Online Program

Community-based evaluation of a coach-led violence prevention program: Implementing a program evaluation toolkit

Monday, November 4, 2013 : 8:30 a.m. - 8:50 a.m.

Maria Catrina Virata, MPH, Division of Adolescent Medicine, Children's Hospital of Pittsburgh, University of Pittsburgh Medical Center, Pittsburgh, PA
Heather L. McCauley, ScD, ScM, Division of Adolescent Medicine, University of Pittsburgh School of Medicine, Pittsburgh, PA
Sarah Pritchard, Futures Without Violence, San Francisco, CA
Brian O'Connor, Futures Without Violence, San Francisco, CA
Hillarye Hightower, Denton County Friends of the Family, Corinth, TX
Hilda Gutiérrez, Texas Council on Family Violence, Austin, TX
Elizabeth Miller, MD, PhD, Division of Adolescent and Young Adult Medicine, Children's Hospital of Pittsburgh, University of Pittsburgh Medical Center, Pittsburgh, PA
Engaging men and boys in preventing violence against women and girls is recognized by global health organizations as a potential public health strategy. The “Coaching Boys Into Men” (CBIM) program is a evidence based program intended to alter gender norms that foster teen dating violence (TDV) and sexual violence (SV), promote positive bystander intervention and, ultimately, reduce TDV/SV perpetration.

There are multiple challenges with dissemination and implementation of evidence-based programs in communities, including evaluation of those programs in local settings. To address some of these challenges, strategies to facilitate community-based evaluation are needed to assist community partners and stakeholders to self-administer an evaluation plan and to report on the effectiveness of the program locally.

Academic partners designed an evaluation toolkit for CBIM that would provide community partners the opportunity to evaluate program effectiveness using previously tested measures, but without the expense of an external evaluator. The toolkit consist of codebooks, surveys and excel analysis tools to summarize frequencies, percentages and mean scores for athletes and coaches behavior related to knowledge and promotion of violence prevention. The evaluation toolkit was implemented in high schools in Texas through a collaboration among domestic violence prevention advocates, school staff and administration, and the research team. Piloting the toolkit in this partnership provided an opportunity to identify and adjust usability and to check the feasibility of implementing this evaluation in the context of local program implementation. Development of such easy-to-use evaluation tools to accompany evidence-based programs have the potential to enhance local implementation of programs.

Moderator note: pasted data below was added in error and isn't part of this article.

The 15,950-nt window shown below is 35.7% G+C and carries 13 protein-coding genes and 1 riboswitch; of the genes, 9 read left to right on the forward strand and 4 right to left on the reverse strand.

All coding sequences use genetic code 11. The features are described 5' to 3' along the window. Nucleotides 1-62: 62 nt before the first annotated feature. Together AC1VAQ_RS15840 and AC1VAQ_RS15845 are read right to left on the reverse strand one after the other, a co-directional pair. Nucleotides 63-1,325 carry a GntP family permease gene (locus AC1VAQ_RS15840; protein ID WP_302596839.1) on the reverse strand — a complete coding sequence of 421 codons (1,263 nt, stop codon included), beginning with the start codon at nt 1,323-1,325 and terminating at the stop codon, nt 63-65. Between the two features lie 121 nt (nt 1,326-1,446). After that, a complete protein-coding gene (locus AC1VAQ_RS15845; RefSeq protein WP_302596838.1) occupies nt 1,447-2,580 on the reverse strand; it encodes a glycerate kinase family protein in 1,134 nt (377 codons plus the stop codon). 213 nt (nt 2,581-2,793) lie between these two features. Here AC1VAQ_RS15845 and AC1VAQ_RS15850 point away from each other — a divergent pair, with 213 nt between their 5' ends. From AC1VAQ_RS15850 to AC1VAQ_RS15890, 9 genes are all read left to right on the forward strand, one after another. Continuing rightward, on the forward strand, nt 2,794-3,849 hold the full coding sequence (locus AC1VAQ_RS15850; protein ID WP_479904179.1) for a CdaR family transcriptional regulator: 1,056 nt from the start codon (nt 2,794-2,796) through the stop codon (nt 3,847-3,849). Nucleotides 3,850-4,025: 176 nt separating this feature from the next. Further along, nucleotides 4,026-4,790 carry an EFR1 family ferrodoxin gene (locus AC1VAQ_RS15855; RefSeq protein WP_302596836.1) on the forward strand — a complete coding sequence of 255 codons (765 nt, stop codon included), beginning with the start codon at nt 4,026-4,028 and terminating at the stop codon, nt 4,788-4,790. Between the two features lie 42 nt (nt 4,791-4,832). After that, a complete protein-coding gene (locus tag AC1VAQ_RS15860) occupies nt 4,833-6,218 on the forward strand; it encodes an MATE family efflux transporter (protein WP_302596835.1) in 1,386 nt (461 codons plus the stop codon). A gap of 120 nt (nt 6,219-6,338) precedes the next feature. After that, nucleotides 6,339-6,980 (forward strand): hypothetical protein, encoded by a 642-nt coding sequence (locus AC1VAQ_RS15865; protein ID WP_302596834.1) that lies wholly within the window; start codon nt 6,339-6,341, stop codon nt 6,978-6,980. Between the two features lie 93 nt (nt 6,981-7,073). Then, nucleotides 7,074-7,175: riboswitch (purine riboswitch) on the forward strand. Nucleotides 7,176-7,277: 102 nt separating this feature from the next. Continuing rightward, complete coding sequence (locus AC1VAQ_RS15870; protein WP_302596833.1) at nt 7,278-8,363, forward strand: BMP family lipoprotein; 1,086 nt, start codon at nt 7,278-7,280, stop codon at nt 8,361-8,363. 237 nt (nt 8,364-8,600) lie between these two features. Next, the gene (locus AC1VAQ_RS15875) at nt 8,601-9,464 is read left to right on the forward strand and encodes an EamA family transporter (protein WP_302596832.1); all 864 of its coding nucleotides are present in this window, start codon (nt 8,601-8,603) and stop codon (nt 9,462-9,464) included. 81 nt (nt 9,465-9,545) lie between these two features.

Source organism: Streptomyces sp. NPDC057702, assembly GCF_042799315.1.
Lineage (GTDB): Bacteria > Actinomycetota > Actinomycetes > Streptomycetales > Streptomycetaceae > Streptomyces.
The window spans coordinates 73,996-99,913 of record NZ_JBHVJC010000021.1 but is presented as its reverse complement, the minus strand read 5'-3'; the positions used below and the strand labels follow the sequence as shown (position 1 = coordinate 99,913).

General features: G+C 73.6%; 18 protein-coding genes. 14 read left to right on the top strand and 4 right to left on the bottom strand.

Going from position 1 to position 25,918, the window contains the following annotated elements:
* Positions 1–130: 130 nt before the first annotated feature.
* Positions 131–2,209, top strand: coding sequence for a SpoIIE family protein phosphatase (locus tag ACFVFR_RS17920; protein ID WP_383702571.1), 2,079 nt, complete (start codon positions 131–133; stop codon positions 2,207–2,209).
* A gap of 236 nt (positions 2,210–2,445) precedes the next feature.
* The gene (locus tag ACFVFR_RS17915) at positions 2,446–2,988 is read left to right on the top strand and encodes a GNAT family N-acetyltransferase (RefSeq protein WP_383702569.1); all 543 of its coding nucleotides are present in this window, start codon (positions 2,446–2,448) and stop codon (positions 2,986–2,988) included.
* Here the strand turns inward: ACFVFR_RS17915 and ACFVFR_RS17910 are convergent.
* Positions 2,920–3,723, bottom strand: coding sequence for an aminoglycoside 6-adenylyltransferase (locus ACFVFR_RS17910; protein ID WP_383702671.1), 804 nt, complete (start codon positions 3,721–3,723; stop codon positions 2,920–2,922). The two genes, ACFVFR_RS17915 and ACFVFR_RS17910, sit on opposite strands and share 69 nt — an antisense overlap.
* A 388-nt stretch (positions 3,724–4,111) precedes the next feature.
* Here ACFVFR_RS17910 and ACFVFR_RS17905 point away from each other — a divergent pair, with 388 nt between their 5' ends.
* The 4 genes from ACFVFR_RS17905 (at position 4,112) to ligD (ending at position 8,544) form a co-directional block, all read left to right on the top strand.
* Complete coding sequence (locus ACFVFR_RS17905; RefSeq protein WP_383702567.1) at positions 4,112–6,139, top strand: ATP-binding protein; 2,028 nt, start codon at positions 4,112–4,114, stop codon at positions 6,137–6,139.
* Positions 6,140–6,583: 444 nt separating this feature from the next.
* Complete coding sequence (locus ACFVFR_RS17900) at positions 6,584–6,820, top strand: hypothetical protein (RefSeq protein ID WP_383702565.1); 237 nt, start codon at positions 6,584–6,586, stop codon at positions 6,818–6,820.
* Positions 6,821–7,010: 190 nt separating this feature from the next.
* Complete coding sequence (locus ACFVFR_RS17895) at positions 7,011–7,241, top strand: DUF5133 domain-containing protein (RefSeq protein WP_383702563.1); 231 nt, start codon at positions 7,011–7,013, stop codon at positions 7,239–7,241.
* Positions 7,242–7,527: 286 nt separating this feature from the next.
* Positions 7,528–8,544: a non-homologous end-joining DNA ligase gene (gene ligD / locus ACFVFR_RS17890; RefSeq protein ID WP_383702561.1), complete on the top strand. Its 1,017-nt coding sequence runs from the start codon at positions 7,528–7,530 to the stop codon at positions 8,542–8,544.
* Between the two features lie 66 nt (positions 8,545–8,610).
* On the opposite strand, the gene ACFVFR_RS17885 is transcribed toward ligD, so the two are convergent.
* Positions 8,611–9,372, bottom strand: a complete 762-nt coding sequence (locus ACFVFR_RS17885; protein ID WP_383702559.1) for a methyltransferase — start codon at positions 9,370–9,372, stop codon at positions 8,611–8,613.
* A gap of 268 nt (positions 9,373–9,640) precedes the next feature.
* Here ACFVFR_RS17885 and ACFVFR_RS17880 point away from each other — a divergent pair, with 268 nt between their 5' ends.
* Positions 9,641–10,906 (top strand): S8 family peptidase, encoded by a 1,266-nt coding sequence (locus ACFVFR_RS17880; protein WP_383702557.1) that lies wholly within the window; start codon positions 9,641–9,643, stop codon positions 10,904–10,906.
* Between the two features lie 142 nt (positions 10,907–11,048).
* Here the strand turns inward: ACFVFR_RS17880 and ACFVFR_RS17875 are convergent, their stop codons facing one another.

Learning Areas:

Conduct evaluation related to programs, research, and other areas of practice

Learning Objectives:
Discuss the development and piloting of this “Coaching Boys Into Men” program evaluation toolkit. Explore how collaboration worked with local and national domestic violence organizations, school staff and administration, and research team to implement program evaluation tools. Describe challenges with implementation of the program evaluation tools and next steps for continued quality improvement.

Keyword(s): Violence Prevention, Evaluation

Presenting author's disclosure statement:

Qualified on the content I am responsible for because: I have been a part of the CBIM evaluation team from the project's inception and have collaborated with the project's national partner - Futures Without Violence - for six years. More broadly, I am a social epidemiologist whose work focuses on gender-based violence. I have more than two dozen publications related to the topic of this presentation.
Any relevant financial relationships? No

I agree to comply with the American Public Health Association Conflict of Interest and Commercial Support Guidelines, and to disclose to the participants any off-label or experimental uses of a commercial product or service discussed in my presentation.